Edward Buscombe,
London: British Film Institute, 2004.
ISBN: 1 84457 033 9
£8.99 (pb)
(Review copy supplied by British Film Institute)

Perhaps the most interesting critical question about Clint Eastwood’s Unforgiven (1992) is its place in the western genre. As Edward Buscombe makes overwhelmingly clear in this richly packed, rewarding monograph, “one of the most pleasurable things about Unforgiven is the variety of different ways it finds to inflect a story that is in essence as generic as they come: a retired gunfighter is called out of retirement to do one last job” (26). Here he seems to regard the film as the latest worthy permutation in the genre, not a departure from it. But many critics have regarded the film’s withering critique of violence as lethal to the genre.

Buscombe himself seems unsure. He concludes his book by noting that while opinion is divided about whether the film either marks the end of the genre or the beginning of something new, there is “near universal agreement that it aims to overturn the certainties of the classical form of the genre” (87).
But does this alleged universal agreement make any sense? A genre has no certainties, just “family resemblances” (to borrow a useful Wittgensteinian concept) and, concomitantly, family lineage. Every genre film that makes it into the generic canon challenges one or two “certainties” of the genre while respecting most of them. That’s where a genre’s pleasure lies, as Buscombe noted, with respect to Unforgiven, early in his study. Think of Stagecoach (USA, 1939) inversely correlating social status with moral worth, of Red River‘s (USA, 1948) averted final showdown, of Shane (USA, 1953) and its hero of delicate physical stature, of High Noon (USA, 1952), whose hero implores his friends to help him and cries when they don’t, of The Searchers (USA, 1956), trapping us into identifying with a racist hero, of Naked Spur (USA, 1953), whose hero is a whining neurotic, of The Man who Shot Liberty Valance (USA, 1962), acknowledging the western myth as just that, or The Wild Bunch (USA, 1969), reducing heroism to loyalty to fellow outlaws. Even secondary entries in the canon are there because of an inflection or two: Pursued (USA, 1947), the noir western; Johnny Guitar (USA, 1954), the camp western with a female hero, a female villain, and a gunfighter with a heart of gold; Once Upon a Time in the West (Italy/USA, 1968), whose operatic drama resembles geology and whose hero may be part rock outcrop.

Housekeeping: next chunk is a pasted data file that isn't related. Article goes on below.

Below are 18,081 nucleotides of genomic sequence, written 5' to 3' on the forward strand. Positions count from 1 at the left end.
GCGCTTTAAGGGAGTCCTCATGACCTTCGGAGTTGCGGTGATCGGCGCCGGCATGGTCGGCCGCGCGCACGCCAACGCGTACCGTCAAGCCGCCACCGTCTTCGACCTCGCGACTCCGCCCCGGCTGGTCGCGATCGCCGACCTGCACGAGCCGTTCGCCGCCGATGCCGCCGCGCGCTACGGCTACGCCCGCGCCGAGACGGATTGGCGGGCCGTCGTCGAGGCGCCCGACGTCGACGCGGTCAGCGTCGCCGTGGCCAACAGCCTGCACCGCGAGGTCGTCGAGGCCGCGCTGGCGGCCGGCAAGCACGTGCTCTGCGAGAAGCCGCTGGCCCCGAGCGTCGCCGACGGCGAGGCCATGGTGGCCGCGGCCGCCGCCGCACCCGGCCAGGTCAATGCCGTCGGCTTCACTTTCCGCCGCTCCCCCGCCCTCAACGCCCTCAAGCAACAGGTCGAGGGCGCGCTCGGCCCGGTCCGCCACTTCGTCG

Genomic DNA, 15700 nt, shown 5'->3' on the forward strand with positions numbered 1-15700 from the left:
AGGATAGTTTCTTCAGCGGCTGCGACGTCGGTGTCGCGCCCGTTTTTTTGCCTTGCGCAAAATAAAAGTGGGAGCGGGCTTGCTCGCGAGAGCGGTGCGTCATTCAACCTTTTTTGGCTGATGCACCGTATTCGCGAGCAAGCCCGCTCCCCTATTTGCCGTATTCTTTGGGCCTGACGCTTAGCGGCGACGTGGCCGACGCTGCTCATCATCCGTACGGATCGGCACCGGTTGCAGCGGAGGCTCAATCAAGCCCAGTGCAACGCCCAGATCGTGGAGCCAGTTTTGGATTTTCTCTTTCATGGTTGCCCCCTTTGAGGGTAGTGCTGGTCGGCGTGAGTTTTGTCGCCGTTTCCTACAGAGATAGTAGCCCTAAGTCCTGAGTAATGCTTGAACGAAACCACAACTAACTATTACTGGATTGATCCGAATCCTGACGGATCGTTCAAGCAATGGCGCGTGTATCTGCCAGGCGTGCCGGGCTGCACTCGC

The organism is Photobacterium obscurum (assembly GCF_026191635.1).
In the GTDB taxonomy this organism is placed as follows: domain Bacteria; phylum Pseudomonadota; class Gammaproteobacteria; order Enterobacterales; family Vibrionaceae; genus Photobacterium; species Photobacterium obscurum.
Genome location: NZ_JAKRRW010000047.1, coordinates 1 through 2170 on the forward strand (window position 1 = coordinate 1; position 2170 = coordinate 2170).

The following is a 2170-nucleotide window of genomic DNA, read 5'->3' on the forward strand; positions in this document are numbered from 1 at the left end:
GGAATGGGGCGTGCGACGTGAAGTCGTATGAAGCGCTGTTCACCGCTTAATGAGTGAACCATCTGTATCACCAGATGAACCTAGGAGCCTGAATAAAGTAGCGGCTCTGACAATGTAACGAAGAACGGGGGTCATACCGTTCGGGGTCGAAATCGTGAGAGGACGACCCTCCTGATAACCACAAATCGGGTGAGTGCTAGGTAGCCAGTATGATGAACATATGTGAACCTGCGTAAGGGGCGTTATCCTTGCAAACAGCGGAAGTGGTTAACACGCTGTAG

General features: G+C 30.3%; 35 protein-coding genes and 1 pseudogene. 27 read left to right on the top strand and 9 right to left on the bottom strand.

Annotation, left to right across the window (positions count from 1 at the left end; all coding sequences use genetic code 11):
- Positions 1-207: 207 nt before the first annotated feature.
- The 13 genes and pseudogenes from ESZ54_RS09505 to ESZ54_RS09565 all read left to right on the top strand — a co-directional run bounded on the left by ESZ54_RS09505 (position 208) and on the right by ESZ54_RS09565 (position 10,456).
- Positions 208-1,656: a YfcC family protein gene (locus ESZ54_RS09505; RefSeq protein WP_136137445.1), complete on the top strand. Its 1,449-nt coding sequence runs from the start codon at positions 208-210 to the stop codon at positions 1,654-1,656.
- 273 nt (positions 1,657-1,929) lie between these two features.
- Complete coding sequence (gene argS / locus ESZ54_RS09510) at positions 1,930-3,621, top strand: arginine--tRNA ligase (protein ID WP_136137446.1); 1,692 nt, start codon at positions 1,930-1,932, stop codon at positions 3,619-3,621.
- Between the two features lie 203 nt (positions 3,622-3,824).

Buscombe’s dubious, equivocal summary statement on the film’s aims is belied by the excellent, confident analysis that constitutes the bulk of his essay. He mentions several other genre conventions Unforgiven obeys besides that of the aging gunfighter called out of retirement. There is an admiring, young wannabe gunman. Will’s dead wife and his partner Ned’s woman are both would-be peacemakers. And of course there is the classic – but not necessary; remember Red River – shootout at the end. It is true that the film seems to critique the Western’s violence – after the first killing, Ned loses heart and rides off; after the second killing, by the kid, the kid loses his nerve and ambition – but this is not entirely new with Unforgiven. Shane’s hero-worshipping Joey is unlikely to grow up to be a gunfighter, and The Searchers‘ Martin strives to avoid violence where possible and challenges Ethan’s bloodlust. The climactic violence in Unforgiven is uncontained and largely indiscriminate – but less so than the carnage depicted on at least three occasions in The Wild Bunch.